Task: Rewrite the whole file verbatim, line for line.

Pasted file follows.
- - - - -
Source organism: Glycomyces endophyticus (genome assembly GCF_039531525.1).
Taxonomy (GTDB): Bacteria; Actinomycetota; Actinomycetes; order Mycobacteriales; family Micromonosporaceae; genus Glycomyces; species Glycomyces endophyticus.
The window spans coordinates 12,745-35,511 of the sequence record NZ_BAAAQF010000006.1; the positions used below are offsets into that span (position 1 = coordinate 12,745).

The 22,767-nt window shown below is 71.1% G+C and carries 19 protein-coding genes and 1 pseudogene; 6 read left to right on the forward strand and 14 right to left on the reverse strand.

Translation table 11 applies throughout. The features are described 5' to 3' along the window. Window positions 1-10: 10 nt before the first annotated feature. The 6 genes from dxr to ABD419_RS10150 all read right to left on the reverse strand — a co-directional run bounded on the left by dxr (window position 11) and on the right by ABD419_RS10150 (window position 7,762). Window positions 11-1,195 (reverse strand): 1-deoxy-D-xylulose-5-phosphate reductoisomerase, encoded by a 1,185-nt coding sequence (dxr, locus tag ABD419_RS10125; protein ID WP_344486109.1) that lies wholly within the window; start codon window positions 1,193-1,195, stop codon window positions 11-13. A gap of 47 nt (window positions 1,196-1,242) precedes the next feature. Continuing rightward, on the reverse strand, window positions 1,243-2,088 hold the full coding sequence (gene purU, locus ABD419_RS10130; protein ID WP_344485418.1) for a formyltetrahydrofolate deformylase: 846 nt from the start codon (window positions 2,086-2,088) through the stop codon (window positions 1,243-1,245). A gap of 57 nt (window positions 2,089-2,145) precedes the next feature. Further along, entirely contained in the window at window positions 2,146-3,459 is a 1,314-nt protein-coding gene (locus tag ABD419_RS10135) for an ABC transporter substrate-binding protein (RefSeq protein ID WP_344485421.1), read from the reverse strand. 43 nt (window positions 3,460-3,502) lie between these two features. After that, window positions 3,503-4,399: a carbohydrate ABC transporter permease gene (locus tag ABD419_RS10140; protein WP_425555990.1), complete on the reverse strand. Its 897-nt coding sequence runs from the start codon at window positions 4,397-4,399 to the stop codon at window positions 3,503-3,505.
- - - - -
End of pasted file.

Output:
Source organism: Glycomyces endophyticus (genome assembly GCF_039531525.1).
Taxonomy (GTDB): Bacteria; Actinomycetota; Actinomycetes; order Mycobacteriales; family Micromonosporaceae; genus Glycomyces; species Glycomyces endophyticus.
The window spans coordinates 12,745-35,511 of the sequence record NZ_BAAAQF010000006.1; the positions used below are offsets into that span (position 1 = coordinate 12,745).

The 22,767-nt window shown below is 71.1% G+C and carries 19 protein-coding genes and 1 pseudogene; 6 read left to right on the forward strand and 14 right to left on the reverse strand.

Translation table 11 applies throughout. The features are described 5' to 3' along the window. Window positions 1-10: 10 nt before the first annotated feature. The 6 genes from dxr to ABD419_RS10150 all read right to left on the reverse strand — a co-directional run bounded on the left by dxr (window position 11) and on the right by ABD419_RS10150 (window position 7,762). Window positions 11-1,195 (reverse strand): 1-deoxy-D-xylulose-5-phosphate reductoisomerase, encoded by a 1,185-nt coding sequence (dxr, locus tag ABD419_RS10125; protein ID WP_344486109.1) that lies wholly within the window; start codon window positions 1,193-1,195, stop codon window positions 11-13. A gap of 47 nt (window positions 1,196-1,242) precedes the next feature. Continuing rightward, on the reverse strand, window positions 1,243-2,088 hold the full coding sequence (gene purU, locus ABD419_RS10130; protein ID WP_344485418.1) for a formyltetrahydrofolate deformylase: 846 nt from the start codon (window positions 2,086-2,088) through the stop codon (window positions 1,243-1,245). A gap of 57 nt (window positions 2,089-2,145) precedes the next feature. Further along, entirely contained in the window at window positions 2,146-3,459 is a 1,314-nt protein-coding gene (locus tag ABD419_RS10135) for an ABC transporter substrate-binding protein (RefSeq protein ID WP_344485421.1), read from the reverse strand. 43 nt (window positions 3,460-3,502) lie between these two features. After that, window positions 3,503-4,399: a carbohydrate ABC transporter permease gene (locus tag ABD419_RS10140; protein WP_425555990.1), complete on the reverse strand. Its 897-nt coding sequence runs from the start codon at window positions 4,397-4,399 to the stop codon at window positions 3,503-3,505.